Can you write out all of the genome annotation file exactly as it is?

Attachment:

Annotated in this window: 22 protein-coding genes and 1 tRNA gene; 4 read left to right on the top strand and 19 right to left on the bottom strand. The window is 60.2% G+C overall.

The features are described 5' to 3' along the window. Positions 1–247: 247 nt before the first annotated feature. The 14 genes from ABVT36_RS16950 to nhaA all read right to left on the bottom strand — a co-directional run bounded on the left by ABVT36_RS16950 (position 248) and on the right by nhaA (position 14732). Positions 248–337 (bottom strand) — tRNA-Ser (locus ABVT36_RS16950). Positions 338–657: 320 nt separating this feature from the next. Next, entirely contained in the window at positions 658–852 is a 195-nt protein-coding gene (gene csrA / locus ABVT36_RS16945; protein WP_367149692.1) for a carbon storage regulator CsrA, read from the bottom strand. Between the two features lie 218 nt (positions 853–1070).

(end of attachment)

Annotated in this window: 22 protein-coding genes and 1 tRNA gene; 4 read left to right on the top strand and 19 right to left on the bottom strand. The window is 60.2% G+C overall.

The features are described 5' to 3' along the window. Positions 1–247: 247 nt before the first annotated feature. The 14 genes from ABVT36_RS16950 to nhaA all read right to left on the bottom strand — a co-directional run bounded on the left by ABVT36_RS16950 (position 248) and on the right by nhaA (position 14732). Positions 248–337 (bottom strand) — tRNA-Ser (locus ABVT36_RS16950). Positions 338–657: 320 nt separating this feature from the next. Next, entirely contained in the window at positions 658–852 is a 195-nt protein-coding gene (gene csrA / locus ABVT36_RS16945; protein WP_367149692.1) for a carbon storage regulator CsrA, read from the bottom strand. Between the two features lie 218 nt (positions 853–1070).